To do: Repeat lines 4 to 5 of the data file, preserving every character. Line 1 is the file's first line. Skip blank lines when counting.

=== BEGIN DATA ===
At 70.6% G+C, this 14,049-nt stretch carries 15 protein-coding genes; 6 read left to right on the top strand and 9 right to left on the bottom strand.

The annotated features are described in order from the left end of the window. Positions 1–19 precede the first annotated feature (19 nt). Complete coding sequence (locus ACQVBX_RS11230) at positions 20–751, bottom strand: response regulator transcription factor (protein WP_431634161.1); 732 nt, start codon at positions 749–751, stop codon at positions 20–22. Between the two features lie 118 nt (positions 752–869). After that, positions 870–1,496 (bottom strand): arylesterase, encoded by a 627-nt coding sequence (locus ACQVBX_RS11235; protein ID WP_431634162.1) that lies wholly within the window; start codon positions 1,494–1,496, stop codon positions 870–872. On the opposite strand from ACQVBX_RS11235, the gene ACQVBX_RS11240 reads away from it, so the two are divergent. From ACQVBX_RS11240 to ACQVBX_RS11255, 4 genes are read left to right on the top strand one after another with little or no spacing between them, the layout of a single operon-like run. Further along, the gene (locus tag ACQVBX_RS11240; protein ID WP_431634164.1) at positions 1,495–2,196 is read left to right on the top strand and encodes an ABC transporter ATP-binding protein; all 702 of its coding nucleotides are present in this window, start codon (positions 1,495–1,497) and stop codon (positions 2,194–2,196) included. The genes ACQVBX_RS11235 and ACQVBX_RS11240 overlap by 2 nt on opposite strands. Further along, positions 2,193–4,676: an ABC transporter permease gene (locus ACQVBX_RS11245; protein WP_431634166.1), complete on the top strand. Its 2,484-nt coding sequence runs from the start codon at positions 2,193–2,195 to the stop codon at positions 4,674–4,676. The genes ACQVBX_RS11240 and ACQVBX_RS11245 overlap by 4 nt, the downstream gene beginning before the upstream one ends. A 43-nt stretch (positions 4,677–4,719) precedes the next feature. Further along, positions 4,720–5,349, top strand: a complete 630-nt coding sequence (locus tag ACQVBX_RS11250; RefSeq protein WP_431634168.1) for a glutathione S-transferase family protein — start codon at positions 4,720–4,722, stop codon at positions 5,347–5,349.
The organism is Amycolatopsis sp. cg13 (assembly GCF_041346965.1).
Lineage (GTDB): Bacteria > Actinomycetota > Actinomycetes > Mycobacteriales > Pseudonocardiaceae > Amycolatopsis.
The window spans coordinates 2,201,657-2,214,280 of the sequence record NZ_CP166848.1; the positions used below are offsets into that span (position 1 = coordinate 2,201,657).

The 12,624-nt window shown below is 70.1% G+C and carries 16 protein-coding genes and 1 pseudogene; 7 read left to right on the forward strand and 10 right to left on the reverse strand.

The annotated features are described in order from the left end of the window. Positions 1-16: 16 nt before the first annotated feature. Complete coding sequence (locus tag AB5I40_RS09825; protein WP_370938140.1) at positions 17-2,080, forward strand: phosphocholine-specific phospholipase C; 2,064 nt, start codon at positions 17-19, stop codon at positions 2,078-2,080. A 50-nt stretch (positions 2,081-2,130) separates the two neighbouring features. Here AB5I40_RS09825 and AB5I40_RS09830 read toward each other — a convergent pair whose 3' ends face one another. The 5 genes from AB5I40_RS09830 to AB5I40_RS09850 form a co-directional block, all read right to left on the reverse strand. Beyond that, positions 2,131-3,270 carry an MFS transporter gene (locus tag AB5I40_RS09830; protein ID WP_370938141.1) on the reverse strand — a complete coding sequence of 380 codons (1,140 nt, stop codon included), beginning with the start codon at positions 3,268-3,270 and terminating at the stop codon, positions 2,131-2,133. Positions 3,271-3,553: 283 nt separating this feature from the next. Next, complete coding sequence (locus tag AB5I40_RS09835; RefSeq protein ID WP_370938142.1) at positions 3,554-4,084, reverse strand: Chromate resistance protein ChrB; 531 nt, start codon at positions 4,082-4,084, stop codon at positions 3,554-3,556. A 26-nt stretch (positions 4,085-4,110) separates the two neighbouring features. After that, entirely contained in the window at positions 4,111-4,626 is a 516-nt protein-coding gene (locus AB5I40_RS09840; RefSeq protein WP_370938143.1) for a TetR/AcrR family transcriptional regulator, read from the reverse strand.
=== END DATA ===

Lineage (GTDB): Bacteria > Actinomycetota > Actinomycetes > Mycobacteriales > Pseudonocardiaceae > Amycolatopsis.
The window spans coordinates 2,201,657-2,214,280 of the sequence record NZ_CP166848.1; the positions used below are offsets into that span (position 1 = coordinate 2,201,657).